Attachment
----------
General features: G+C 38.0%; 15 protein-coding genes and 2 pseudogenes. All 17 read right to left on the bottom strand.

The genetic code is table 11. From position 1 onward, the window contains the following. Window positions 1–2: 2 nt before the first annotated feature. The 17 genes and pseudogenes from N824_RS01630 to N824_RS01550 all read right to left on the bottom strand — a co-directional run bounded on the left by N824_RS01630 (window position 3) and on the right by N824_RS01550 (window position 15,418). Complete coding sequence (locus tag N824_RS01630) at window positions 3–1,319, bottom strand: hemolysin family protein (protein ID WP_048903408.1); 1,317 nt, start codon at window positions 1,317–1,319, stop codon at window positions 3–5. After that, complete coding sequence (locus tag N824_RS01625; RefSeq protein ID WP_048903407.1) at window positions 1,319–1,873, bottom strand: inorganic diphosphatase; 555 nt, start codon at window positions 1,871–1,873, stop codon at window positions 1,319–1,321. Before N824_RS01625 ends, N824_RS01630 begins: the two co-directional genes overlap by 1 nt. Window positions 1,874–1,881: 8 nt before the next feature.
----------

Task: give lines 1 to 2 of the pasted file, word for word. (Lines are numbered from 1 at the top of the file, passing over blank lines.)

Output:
General features: G+C 38.0%; 15 protein-coding genes and 2 pseudogenes. All 17 read right to left on the bottom strand.

The genetic code is table 11. From position 1 onward, the window contains the following. Window positions 1–2: 2 nt before the first annotated feature. The 17 genes and pseudogenes from N824_RS01630 to N824_RS01550 all read right to left on the bottom strand — a co-directional run bounded on the left by N824_RS01630 (window position 3) and on the right by N824_RS01550 (window position 15,418). Complete coding sequence (locus tag N824_RS01630) at window positions 3–1,319, bottom strand: hemolysin family protein (protein ID WP_048903408.1); 1,317 nt, start codon at window positions 1,317–1,319, stop codon at window positions 3–5. After that, complete coding sequence (locus tag N824_RS01625; RefSeq protein ID WP_048903407.1) at window positions 1,319–1,873, bottom strand: inorganic diphosphatase; 555 nt, start codon at window positions 1,871–1,873, stop codon at window positions 1,319–1,321. Before N824_RS01625 ends, N824_RS01630 begins: the two co-directional genes overlap by 1 nt. Window positions 1,874–1,881: 8 nt before the next feature.